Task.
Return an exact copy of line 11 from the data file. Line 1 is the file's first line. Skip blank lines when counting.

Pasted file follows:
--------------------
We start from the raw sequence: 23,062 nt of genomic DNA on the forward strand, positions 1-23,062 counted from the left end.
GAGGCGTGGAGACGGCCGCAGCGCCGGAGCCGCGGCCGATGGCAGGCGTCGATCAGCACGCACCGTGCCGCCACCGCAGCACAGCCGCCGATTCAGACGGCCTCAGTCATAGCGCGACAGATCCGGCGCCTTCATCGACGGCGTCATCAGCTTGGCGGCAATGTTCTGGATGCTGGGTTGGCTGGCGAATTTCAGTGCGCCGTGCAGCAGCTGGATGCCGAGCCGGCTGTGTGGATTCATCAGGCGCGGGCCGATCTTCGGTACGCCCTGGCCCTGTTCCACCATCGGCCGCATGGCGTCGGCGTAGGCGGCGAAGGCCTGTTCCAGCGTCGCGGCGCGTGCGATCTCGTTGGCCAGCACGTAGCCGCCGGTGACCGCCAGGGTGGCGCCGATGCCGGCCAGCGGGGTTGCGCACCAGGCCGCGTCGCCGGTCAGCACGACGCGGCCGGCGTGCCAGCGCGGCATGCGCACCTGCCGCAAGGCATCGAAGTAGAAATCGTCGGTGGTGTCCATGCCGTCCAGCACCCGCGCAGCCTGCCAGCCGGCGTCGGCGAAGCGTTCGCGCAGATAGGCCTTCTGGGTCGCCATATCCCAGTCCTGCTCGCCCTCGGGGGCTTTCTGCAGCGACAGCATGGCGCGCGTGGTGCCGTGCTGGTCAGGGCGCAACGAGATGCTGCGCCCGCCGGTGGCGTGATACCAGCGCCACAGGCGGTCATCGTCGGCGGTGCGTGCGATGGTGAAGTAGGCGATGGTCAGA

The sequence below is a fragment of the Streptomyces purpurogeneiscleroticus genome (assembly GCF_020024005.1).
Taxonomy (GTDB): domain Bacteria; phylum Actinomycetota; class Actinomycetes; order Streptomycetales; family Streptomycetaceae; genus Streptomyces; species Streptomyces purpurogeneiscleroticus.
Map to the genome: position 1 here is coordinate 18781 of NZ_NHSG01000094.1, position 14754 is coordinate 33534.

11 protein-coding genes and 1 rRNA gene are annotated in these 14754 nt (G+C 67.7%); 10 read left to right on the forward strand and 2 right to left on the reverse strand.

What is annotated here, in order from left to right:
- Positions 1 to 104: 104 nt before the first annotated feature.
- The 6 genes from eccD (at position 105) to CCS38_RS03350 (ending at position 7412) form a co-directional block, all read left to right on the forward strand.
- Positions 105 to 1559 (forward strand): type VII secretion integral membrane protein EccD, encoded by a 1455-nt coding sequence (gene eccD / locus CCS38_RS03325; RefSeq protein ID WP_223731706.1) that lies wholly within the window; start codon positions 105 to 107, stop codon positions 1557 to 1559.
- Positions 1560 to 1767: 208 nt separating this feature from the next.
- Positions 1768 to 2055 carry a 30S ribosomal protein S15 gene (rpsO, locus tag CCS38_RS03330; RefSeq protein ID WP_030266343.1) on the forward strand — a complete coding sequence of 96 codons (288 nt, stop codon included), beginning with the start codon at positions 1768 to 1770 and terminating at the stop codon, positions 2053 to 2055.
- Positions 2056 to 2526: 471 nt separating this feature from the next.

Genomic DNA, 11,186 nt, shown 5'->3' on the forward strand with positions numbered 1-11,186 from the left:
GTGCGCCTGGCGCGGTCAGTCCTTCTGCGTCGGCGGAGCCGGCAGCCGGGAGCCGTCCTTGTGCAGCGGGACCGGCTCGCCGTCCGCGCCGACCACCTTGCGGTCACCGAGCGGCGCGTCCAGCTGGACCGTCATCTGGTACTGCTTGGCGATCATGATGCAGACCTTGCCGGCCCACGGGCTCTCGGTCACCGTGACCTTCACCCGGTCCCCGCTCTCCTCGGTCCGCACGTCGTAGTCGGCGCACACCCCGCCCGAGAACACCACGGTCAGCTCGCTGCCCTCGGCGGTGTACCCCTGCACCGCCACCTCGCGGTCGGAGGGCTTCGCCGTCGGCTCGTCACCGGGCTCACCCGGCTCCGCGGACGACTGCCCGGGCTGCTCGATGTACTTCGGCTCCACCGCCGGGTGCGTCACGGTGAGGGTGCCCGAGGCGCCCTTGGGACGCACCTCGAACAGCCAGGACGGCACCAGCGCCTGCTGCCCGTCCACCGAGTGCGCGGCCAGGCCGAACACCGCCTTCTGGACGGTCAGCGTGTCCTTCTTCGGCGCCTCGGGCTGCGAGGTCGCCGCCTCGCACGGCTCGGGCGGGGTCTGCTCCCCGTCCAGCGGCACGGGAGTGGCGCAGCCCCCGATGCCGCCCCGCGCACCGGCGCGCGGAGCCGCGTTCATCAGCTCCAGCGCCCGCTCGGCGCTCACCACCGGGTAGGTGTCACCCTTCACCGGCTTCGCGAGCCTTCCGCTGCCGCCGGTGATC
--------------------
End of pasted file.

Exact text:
- Positions 1560 to 1767: 208 nt separating this feature from the next.